No doubt, I probably made everyone a little hungry talking about spaghetti sauce. I was not able to find a good video demonstrating the saute and simmer feature of this versatile steamer/rice cooker, so I will have to come up with my own in the very near future. I promise to include a video using my recipe, Homemade Spaghetti Sauce from Scratch, using the Aroma rice cooker next time it’s on our household dinner menu. It’s not just a rice cooker, the Aroma really does do a lot of things very well. If there is one limitation I can think of, it’s that the 20-cup capacity will probably not be enough to handle a large, Italian family dinner. Still, the Aroma is a great rice cooker, and more!
iCoffee Opus Update
The iCoffee Opus by Remmington has continued to serve my needs well the past couple of years. I do have a recommendation to insure that you are getting the most out of the product and making the best coffee possible on a consistent basis. Over time, I noticed that the coffee began to taste less strong and bold. The problem was consistent whether regardless of the brand of K-Cups I used. After giving the iCoffee brewer a good cleaning with vinegar the coffee immediately improved back to the impressive level it was at the time of this review. The other recommendation I have is to remove the plastic taste from the brewer using the recommendations here: Coffee Tastes like Plastic. A new model, the Mozart has been introduced. From what I can tell from the manufacturer website these products are both the same and both names Opus/Mozart are being used to describe the product online. Scroll below for the full review on the iCoffee Opus which should also apply to the Mozart .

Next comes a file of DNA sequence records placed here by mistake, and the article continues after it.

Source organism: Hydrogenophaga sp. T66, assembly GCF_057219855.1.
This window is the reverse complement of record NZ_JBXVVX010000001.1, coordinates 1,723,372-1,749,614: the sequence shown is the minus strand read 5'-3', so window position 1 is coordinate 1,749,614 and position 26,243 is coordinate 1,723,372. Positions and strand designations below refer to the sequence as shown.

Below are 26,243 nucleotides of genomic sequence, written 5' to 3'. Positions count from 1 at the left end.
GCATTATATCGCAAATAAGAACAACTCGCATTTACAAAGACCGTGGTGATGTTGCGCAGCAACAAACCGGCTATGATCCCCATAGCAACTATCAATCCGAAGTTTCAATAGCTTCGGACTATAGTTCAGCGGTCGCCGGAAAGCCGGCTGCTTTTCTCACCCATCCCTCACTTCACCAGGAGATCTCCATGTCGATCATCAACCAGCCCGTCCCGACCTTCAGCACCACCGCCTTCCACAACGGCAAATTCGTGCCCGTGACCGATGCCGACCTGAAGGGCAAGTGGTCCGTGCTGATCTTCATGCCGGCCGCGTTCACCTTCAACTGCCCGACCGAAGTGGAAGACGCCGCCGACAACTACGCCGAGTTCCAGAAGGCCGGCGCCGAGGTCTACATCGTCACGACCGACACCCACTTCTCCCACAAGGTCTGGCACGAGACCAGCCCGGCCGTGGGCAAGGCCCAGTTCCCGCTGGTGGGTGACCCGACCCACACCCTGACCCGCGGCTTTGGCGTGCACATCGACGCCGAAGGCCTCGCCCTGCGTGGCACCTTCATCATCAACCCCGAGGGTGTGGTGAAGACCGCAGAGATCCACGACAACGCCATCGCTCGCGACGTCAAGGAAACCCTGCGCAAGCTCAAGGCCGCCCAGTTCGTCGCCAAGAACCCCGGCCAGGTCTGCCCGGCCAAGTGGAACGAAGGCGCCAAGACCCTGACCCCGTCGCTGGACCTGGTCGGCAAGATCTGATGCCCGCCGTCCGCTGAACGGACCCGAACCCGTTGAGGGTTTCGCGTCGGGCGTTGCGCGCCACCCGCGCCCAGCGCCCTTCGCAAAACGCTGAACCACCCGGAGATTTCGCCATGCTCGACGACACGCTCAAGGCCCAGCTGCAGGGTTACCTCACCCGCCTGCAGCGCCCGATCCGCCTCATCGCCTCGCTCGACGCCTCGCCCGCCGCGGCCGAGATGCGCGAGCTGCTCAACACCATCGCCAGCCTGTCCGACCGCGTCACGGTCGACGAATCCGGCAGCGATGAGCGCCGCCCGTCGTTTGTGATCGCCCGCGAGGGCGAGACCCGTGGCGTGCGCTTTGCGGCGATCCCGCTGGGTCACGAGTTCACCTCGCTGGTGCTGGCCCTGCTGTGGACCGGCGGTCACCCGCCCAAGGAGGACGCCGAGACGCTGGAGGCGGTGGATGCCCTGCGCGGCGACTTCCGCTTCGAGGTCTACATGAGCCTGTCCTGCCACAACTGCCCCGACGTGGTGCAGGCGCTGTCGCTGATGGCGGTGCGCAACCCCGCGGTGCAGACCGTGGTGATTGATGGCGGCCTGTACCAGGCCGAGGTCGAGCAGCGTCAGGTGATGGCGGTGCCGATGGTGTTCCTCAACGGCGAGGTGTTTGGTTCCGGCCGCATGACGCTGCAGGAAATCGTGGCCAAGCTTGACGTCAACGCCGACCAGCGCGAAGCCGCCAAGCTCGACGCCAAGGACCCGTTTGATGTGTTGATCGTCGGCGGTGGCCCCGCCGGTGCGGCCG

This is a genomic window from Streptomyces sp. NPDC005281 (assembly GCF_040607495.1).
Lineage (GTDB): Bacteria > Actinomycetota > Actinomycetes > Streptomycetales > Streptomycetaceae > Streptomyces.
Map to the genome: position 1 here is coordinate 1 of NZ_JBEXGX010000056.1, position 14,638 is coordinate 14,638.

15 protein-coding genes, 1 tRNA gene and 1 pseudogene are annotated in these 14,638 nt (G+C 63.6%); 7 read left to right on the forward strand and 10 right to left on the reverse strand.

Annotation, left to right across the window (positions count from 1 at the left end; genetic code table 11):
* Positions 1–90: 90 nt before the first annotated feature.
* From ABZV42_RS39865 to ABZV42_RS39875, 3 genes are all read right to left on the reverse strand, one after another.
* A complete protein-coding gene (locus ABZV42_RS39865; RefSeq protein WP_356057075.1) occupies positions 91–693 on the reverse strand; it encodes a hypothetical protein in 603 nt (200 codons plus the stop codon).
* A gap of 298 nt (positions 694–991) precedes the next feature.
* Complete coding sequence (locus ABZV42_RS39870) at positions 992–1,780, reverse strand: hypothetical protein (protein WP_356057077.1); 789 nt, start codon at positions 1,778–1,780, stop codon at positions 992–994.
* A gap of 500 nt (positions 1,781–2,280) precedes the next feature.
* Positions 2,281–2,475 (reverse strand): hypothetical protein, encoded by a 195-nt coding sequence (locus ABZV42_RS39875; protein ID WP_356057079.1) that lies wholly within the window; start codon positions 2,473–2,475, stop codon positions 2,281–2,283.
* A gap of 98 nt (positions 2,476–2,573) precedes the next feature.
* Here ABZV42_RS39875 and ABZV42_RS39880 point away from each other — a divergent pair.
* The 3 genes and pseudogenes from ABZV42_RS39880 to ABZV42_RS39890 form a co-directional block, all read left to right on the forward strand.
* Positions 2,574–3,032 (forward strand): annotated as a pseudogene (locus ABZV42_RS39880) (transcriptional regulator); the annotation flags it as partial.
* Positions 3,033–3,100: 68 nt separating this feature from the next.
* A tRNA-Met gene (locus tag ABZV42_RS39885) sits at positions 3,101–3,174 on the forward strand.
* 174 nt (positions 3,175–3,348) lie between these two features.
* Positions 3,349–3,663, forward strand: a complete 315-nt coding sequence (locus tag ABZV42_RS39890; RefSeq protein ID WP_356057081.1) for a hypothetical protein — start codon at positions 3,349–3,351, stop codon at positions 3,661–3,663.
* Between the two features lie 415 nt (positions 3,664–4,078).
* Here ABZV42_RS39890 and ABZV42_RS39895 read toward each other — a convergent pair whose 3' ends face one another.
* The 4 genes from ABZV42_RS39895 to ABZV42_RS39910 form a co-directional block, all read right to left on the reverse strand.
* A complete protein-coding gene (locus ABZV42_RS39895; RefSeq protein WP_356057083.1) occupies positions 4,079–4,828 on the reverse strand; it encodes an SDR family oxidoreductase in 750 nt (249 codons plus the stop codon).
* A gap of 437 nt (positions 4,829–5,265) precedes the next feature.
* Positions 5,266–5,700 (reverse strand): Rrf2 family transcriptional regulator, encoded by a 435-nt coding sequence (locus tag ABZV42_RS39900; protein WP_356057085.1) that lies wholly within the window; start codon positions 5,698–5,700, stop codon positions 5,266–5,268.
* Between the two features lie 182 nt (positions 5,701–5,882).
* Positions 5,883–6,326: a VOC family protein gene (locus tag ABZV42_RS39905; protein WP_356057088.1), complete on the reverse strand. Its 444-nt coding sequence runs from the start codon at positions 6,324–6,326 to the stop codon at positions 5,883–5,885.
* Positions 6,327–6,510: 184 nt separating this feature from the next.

New iCoffee Model or Name (Mozart)
The price on the Opus seems to have sky-rocketed since I last did this review. The Mozart model seems to have the very same features and is considerably less money.